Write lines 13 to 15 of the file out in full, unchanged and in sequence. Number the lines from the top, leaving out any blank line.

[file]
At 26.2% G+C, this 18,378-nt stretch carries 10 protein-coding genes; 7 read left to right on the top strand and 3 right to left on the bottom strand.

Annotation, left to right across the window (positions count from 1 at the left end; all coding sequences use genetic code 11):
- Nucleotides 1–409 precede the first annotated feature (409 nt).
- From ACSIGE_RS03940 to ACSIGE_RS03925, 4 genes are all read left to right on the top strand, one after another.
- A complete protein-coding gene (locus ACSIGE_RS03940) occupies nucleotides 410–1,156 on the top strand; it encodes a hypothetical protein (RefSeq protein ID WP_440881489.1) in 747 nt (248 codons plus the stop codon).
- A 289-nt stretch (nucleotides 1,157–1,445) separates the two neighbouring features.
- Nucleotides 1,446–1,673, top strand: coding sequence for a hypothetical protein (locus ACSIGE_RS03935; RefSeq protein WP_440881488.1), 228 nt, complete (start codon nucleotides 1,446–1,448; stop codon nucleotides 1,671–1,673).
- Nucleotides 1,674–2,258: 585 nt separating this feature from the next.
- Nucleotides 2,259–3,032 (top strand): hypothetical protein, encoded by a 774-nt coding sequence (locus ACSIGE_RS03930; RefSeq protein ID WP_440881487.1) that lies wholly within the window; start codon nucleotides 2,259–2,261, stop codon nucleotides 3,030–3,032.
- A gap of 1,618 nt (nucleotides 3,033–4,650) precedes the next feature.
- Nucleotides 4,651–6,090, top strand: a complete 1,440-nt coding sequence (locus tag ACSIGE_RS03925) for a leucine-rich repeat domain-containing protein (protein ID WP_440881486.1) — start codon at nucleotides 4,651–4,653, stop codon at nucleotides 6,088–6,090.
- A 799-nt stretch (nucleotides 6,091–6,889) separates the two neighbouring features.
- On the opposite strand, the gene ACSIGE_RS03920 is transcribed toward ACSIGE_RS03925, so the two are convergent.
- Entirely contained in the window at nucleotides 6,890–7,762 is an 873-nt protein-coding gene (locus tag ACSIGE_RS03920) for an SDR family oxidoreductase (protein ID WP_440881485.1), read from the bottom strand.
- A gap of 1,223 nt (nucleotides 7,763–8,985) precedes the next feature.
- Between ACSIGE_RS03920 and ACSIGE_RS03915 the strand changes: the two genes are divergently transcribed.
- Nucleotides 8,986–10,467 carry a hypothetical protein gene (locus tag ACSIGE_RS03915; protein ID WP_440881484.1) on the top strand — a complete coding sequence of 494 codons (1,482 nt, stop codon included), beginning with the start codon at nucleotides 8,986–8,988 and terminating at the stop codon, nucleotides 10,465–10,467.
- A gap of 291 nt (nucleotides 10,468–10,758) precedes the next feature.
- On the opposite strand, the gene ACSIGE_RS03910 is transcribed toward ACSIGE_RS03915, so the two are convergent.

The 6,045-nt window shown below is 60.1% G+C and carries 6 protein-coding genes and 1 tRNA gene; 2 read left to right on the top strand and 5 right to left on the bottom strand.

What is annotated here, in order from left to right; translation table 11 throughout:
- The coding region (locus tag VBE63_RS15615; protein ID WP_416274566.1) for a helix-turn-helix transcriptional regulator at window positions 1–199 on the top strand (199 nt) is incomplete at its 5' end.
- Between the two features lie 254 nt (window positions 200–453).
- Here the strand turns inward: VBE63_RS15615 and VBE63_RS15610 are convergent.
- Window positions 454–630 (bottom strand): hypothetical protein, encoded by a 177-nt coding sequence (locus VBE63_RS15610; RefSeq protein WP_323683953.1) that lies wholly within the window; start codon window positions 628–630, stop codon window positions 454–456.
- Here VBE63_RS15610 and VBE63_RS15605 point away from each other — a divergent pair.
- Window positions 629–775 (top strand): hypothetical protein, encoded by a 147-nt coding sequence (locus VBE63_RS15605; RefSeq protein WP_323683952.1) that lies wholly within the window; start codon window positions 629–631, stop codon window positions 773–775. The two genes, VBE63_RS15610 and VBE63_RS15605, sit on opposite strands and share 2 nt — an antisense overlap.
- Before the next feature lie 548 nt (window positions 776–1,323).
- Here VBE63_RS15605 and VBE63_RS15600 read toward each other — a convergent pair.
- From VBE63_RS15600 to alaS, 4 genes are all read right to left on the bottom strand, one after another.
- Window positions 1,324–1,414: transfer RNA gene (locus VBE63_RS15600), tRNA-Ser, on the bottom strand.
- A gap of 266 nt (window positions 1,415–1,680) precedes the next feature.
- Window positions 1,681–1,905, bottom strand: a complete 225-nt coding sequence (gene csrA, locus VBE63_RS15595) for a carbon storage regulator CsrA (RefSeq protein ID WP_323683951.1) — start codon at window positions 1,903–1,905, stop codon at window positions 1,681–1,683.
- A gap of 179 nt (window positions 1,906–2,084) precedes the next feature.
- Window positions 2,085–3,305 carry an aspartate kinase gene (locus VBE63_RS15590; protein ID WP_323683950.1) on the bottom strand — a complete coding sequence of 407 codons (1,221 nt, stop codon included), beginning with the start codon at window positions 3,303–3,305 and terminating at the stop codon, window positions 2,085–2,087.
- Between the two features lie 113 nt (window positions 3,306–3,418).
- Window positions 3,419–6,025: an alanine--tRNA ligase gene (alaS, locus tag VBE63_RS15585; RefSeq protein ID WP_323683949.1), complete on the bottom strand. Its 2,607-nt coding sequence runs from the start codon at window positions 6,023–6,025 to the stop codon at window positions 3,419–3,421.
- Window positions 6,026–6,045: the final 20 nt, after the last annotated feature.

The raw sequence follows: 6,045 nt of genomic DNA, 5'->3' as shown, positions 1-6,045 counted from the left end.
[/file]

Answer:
- On the opposite strand, the gene ACSIGE_RS03920 is transcribed toward ACSIGE_RS03925, so the two are convergent.
- Entirely contained in the window at nucleotides 6,890–7,762 is an 873-nt protein-coding gene (locus tag ACSIGE_RS03920) for an SDR family oxidoreductase (protein ID WP_440881485.1), read from the bottom strand.
- A gap of 1,223 nt (nucleotides 7,763–8,985) precedes the next feature.